- To understand where there are common themes. Are different people reporting the same challenges from different perspectives.
- To evaluate where I need to focus my attention most urgently and the areas that I might be able to have a positive impact.
- To open up a dialogue where I am clear from the outset that I am here to help and that I will work with the individual to help them to remove their pain points.
The same is true of my directs. In asking these questions it immediately sets a tone that I want to help them to succeed. Where challenges exist I can then work with the individual concerned to help them to overcome the obstacle.
I’ve recently been reading some very interesting articles about the difference between a Boss and a Leader (more posts on this soon). My belief is that from the very first conversation you have with a new direct report you need to ensure you are displaying leadership attributes as this sets the tone for all future conversations that you have with the individual. If you’ve missed this opportunity and haven’t been able to set the right tone from the outset don’t panic – its definitely not to late to change the dynamic but it becomes a little harder to do so.
In my experience making the first impression count is incredibly important; you only get one chance to create a first impression and if you get the relationship off to good start you can remove the mutual nervousness that you and your new direct are feeling. It is your responsibility as the new manager to own this first impression.
If you have any thoughts on how to approach meeting new direct reports please comment below to continue the conversation.
In the last few months there has been a huge amount of change in my life which has culminated in me being appointed as the Engineering Manager for Boots UK in Nottingham.
Digital at Boots is in a really interesting position; you only have to look at the climate on the high street to realise that retailers need to adapt or die. Boots have clearly expressed a vision to enhance digital and focus on in store experiences.
In September a new CEO was appointed for Boots UK – Sebastian James comes from a strong retail background having previously been CEO of Dixons Carphone. In his role at Boots is opening stating that digital transformation must be at the heart of the business.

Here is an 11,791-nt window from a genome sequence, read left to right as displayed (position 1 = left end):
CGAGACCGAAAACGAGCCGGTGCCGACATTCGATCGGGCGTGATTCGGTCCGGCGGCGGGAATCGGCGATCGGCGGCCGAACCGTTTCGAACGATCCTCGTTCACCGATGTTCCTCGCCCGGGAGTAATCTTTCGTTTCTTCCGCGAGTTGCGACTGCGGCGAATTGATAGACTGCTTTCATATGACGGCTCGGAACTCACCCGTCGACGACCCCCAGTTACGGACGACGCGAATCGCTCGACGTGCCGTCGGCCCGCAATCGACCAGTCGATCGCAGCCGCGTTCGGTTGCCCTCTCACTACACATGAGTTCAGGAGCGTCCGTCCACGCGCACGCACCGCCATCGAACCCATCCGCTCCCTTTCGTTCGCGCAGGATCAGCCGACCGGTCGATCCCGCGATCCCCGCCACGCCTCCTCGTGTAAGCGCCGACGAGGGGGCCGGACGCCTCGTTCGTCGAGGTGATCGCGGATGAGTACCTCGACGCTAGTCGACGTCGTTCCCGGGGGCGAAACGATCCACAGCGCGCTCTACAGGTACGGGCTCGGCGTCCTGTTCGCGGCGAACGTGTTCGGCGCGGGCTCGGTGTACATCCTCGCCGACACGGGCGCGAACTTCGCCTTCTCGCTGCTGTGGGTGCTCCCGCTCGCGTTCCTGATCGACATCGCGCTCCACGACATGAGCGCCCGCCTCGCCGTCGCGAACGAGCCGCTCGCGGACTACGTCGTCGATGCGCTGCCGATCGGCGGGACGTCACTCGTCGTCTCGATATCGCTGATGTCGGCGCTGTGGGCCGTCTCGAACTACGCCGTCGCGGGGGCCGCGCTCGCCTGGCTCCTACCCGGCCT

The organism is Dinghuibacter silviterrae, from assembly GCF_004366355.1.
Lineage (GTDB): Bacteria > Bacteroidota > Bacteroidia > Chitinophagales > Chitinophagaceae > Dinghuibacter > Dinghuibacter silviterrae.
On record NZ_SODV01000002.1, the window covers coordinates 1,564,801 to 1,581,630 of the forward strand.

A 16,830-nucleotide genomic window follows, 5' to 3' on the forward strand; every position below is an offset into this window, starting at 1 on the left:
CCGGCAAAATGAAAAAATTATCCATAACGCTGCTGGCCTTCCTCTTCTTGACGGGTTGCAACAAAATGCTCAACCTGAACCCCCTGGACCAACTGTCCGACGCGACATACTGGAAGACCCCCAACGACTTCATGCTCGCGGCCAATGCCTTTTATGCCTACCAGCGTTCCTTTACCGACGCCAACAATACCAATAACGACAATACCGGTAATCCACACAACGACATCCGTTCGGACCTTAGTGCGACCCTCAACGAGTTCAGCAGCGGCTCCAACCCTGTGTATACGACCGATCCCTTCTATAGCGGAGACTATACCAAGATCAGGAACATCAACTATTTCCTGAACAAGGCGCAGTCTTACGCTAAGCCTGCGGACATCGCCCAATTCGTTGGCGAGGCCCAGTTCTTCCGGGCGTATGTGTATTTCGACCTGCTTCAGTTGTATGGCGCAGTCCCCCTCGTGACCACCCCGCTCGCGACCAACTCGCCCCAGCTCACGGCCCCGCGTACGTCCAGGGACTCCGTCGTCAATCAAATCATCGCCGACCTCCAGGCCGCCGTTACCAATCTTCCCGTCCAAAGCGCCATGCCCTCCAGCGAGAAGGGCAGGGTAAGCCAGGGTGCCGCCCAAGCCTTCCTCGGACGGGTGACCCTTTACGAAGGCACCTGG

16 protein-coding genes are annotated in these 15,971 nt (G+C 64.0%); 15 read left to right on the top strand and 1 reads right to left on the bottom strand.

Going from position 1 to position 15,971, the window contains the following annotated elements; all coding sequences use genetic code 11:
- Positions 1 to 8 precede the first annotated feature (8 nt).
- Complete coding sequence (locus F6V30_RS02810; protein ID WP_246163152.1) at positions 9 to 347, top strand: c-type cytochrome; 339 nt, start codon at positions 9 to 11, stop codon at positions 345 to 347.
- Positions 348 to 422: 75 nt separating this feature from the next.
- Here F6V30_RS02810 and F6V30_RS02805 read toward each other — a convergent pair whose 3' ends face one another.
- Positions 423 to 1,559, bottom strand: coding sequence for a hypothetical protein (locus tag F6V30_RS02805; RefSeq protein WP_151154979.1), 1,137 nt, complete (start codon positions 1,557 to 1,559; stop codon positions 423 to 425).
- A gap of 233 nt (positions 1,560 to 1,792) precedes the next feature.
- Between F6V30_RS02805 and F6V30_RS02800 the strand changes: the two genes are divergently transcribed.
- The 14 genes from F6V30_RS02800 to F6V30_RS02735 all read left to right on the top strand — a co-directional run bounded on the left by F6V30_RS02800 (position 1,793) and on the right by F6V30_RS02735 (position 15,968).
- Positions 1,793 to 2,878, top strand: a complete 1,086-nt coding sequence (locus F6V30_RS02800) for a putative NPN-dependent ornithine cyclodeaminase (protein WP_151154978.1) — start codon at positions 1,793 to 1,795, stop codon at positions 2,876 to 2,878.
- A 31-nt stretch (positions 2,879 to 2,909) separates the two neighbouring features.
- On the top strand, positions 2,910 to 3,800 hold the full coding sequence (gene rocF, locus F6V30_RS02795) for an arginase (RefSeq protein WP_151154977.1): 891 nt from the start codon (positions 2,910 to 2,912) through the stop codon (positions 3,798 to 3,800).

Joining Boots as the Engineering Manager provides me with a unique opportunity to shape the development of digital platforms across the business focussing on Design Driven Development to drive our customers digital experiences.
Having previously worked in small business environments this change is a radical shift in my own career progression. Taking some of the ideas and initiatives I have introduced on a much smaller scale and providing me with the opportunity to see how these models can scale for use in a large corporate environment.
Over the coming weeks I intend to document my journey and the journey of Boots UK here on WestgarthsWeb as we reinvent the digital experience of one of the UK’s best known retailers!
If you have any comments, feed back or questions please feel free to reach out on Twitter.
Recently I’ve been giving a lot of thought to design patterns within .NET Projects. I was invited in February to give a talk at DotNetNotts and I explored the Unit of Work Design Pattern which is often selected as a valid design pattern by developers due to the way it conforms to the requirements for separation of concerns.
The approach does however break several of the SOLID principles and this has lead many to favour other patterns and approaches.
Below is a recording of the talk given in February 2018. Would love to hear your feedback
I recently gave a talk at NSManchester, an IOS Developer Meetup group. The talk focussed on common mistakes that developers often make when developing apps.
While the talk was focussed specifically on Software Developers a number of “mistakes” are directly relevant to end users and consumers who might be considering embarking on an app development project.